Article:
On July 1, 2013 the peer-reviewed journal Environmental Health published the scientific review article “Dispelling urban myths about default uncertainty factors in chemical risk assessment –sufficient protection against mixture effects?” (Martin et al. 2013). The researchers from Brunel University scrutinize the well-established application of uncertainty factors in risk assessment of chemicals. Uncertainty factors have been introduced to extrapolate toxicological data from animal experiments to humans in chemical risk assessment. Uncertainty factorsarealso referred to as safety factors or assessment factors. They are often considered conservative enough to also account for the potential mixture effects of exposures to chemicals with different modes of action. The authors conclude that this is not the case, based on the evidence they reviewed.
How are uncertainty factors used in chemical risk assessment? Acceptable or tolerable daily intakes (ADI, TDI) are the tolerable doses for human life time exposures to a given chemical. The ADI is calculated from the No Observed Adverse Effect Level (NOAEL), the highest dose generating no measurable toxicological effect in animal experiments; thereby, the NOAEL is divided by a default uncertainty factor of 100 and the resulting value is the ADI.
ADI levels are considered ‘without appreciable risk’. This does not imply absolute safety, but rather that the risk arising from a specific reference dose is negligible: for example, there is 95% confidence that one additional case of cancer will be caused by a specific chemical at the given ADI, in a population of 1’000’000 people. As Martin et al. write, “Currently there are no legally binding quantitative definitions of desired level of protection for non-carcinogenic chemicals”, however there is considerable debate about how the exact level of protection is derived and where it shall be set.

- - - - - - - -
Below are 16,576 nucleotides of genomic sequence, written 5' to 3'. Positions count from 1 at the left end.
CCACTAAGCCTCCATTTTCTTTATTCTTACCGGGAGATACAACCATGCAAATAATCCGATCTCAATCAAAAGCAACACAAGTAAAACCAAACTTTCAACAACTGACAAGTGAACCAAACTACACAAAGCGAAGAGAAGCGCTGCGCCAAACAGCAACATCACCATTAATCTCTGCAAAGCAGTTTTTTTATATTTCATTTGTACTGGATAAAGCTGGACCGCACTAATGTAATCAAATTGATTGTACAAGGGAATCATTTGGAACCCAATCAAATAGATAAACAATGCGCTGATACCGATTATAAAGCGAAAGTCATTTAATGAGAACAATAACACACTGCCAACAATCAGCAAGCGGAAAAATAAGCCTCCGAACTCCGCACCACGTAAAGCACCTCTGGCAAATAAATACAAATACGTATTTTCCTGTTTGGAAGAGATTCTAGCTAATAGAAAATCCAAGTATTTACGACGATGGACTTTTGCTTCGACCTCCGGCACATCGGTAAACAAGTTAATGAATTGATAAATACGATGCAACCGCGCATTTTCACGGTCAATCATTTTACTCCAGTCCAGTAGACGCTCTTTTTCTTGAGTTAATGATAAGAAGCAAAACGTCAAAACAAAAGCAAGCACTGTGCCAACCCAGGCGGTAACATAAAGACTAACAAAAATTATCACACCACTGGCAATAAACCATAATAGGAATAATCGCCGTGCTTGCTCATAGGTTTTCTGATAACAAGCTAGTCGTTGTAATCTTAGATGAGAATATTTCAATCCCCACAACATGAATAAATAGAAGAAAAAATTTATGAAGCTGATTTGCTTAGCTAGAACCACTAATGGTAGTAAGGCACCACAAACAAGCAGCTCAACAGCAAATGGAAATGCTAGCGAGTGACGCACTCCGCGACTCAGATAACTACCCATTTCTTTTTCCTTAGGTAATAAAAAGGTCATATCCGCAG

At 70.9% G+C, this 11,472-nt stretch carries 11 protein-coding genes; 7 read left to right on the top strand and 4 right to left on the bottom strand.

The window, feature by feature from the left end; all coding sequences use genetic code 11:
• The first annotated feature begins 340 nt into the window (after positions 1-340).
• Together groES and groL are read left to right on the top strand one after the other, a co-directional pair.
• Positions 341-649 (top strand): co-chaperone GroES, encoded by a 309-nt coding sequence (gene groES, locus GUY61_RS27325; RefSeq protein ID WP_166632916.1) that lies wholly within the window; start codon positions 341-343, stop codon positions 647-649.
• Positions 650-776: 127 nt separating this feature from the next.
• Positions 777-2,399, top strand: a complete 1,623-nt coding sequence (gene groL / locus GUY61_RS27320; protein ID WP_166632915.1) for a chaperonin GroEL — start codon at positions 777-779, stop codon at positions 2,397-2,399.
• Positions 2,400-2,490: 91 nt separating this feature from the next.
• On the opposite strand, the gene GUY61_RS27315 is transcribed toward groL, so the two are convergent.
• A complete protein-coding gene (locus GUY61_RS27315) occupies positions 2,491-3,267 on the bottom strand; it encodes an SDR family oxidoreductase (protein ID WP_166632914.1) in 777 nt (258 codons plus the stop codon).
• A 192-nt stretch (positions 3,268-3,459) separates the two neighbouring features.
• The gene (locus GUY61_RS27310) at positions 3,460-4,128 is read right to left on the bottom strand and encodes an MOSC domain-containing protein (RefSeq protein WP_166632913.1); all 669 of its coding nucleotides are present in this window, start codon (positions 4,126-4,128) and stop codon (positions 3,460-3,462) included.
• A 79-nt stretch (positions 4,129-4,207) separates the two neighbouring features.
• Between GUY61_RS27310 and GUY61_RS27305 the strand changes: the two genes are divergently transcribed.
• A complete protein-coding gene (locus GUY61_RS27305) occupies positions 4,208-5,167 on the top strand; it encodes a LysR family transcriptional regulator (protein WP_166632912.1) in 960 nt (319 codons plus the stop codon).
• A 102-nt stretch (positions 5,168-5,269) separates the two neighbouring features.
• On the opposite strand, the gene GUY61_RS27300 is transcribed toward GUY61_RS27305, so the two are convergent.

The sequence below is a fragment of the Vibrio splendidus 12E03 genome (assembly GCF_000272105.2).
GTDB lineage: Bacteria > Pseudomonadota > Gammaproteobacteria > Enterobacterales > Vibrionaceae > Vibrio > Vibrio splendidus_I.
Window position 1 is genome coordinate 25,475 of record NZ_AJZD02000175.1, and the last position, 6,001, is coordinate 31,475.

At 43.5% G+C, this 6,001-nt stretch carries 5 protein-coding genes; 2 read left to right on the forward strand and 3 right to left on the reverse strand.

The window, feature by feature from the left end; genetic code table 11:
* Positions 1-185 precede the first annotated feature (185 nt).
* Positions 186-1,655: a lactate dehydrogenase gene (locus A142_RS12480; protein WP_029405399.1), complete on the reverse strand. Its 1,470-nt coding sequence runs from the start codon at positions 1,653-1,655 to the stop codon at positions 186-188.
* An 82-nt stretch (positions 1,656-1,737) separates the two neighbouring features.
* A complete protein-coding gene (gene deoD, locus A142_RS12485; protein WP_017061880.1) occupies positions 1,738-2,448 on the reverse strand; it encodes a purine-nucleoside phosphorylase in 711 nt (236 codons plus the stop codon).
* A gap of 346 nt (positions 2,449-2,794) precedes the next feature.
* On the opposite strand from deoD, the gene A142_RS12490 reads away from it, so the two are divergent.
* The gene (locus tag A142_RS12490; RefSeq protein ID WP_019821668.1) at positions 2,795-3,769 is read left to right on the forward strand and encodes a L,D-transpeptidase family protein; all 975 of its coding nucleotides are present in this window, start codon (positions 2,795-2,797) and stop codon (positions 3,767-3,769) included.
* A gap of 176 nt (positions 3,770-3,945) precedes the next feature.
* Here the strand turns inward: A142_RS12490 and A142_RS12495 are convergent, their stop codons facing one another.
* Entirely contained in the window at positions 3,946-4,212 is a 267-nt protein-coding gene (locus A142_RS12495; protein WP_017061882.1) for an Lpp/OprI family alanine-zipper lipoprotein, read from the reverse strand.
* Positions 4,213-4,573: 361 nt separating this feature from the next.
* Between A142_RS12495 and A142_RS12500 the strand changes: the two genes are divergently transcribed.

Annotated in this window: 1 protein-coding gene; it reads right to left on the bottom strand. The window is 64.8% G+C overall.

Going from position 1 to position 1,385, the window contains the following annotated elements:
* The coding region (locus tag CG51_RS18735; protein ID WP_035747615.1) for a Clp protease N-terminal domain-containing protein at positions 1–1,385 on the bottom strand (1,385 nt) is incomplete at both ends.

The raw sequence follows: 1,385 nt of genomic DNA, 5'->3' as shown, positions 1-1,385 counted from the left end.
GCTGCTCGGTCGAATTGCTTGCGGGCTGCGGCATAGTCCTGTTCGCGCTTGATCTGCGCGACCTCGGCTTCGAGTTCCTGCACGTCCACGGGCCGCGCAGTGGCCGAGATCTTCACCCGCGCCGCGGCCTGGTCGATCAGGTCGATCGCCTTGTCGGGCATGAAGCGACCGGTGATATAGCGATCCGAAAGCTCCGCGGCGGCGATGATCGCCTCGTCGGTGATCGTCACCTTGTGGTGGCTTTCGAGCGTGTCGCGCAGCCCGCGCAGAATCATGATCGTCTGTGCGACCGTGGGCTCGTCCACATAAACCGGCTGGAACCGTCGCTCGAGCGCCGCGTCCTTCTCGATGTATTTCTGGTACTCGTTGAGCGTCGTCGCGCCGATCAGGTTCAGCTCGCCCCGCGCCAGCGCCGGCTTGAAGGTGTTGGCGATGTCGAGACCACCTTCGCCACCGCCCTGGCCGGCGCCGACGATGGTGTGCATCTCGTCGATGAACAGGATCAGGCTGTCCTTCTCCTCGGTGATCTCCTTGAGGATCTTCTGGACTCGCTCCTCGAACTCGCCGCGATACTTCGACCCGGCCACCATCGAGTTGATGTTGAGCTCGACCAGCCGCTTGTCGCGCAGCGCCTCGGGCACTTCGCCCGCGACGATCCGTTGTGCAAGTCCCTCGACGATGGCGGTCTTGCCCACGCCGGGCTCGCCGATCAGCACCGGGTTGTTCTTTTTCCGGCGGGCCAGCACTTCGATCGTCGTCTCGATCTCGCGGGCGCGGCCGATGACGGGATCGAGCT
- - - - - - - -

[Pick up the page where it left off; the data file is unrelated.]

Additionally, the benchmark dose level (BMDL) has been introduced as a valuable alternative to NOAELs. The BMDL is defined as the lower statistical confidence limit of the dose resulting in a predetermined response, for example an effect occurring in 10% of the exposed test animal population. It accounts for the shape of the dose-response curve, the quality of the study design, and it is not restricted to doses tested experimentally.
History of the uncertainty factors. Originally, the default uncertainty factor was chosen arbitrarily. It consists of the sub-factors of 10 each for inter- and intraspecies differences, which again are subdivided into toxicokinetic and -dynamic factors (Fig. 1).
Interestingly, these uncertainty factors were historically understood to also cover mixture effects. This understanding was not based on the intrinsic conservativeness of the uncertainty factors, but rather because the complexity of the issue resulted in a general lack of data to quantify mixture effects more appropriately. The review of relevant literature carried out by Martin and colleagues demonstrates that overall safety factors are broadly distributed ranging between 1.2 and 7’500. For particularly sensitive populations they may even amount to a factor of 10’000.